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Punishment and InclusionRace, Membership, and the Limits of American Liberalism$
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Andrew Dilts

Print publication date: 2014

Print ISBN-13: 9780823262410

Published to Fordham Scholarship Online: September 2015

DOI: 10.5422/fordham/9780823262410.001.0001

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PRINTED FROM FORDHAM SCHOLARSHIP ONLINE (www.fordham.universitypressscholarship.com). (c) Copyright Fordham University Press, 2019. All Rights Reserved. An individual user may print out a PDF of a single chapter of a monograph in FSO for personal use.date: 23 September 2019

A Productive Injustice

A Productive Injustice

Chapter:
(p.1) 1 A Productive Injustice
Source:
Punishment and Inclusion
Author(s):

Andrew Dilts

Publisher:
Fordham University Press
DOI:10.5422/fordham/9780823262410.003.0001

This chapter sets out the key terms of the book and sets out the methodological, empirical, and historical grounds upon which the remaining analysis is conducted. The chapter argues that felon disenfranchisement, a practice that falls disproportionately on marginalized groups in the US and which has grown most perniciously in response to historical expansions of the franchise, is best understood not simply as a public policy failure, but rather as a productive failure. Felon disenfranchisement produces the figure of the innocent citizen through the internal exclusion of criminal offenders. The chapter positions the book as a work of critical theory, advancing a normative argument that also calls into question the same terms of normative analysis through direct engagement with the material history and practice of criminal disenfranchisement. By quickly tracing the legal history of felon disenfranchisement in the US and the legal and political theoretical analyses of it, the chapter argues for a theoretical and genealogical study of disenfranchisement that takes seriously the relationship between the franchise and white supremacy as a political system in the US.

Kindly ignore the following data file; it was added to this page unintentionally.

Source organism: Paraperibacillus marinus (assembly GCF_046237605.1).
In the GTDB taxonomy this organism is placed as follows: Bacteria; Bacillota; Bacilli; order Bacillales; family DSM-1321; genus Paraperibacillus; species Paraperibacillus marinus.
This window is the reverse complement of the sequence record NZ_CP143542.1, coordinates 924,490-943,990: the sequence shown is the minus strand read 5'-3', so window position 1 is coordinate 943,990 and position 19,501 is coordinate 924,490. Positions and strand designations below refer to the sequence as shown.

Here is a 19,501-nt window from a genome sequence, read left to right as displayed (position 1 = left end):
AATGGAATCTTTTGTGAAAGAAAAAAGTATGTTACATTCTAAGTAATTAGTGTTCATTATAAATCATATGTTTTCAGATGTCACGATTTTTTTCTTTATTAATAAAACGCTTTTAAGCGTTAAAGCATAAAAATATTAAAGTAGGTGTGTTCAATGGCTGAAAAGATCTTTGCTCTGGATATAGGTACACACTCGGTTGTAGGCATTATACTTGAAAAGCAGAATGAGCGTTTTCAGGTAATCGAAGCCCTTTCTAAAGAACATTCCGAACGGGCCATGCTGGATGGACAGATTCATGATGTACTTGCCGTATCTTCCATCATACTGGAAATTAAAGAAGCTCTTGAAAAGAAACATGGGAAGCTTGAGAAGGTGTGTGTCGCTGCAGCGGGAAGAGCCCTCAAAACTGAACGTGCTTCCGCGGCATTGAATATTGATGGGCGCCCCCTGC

Keywords:   Felon disenfranchisement, critical theory, white supremacy, failure, normative theory, liberalism, genealogy, legal theory

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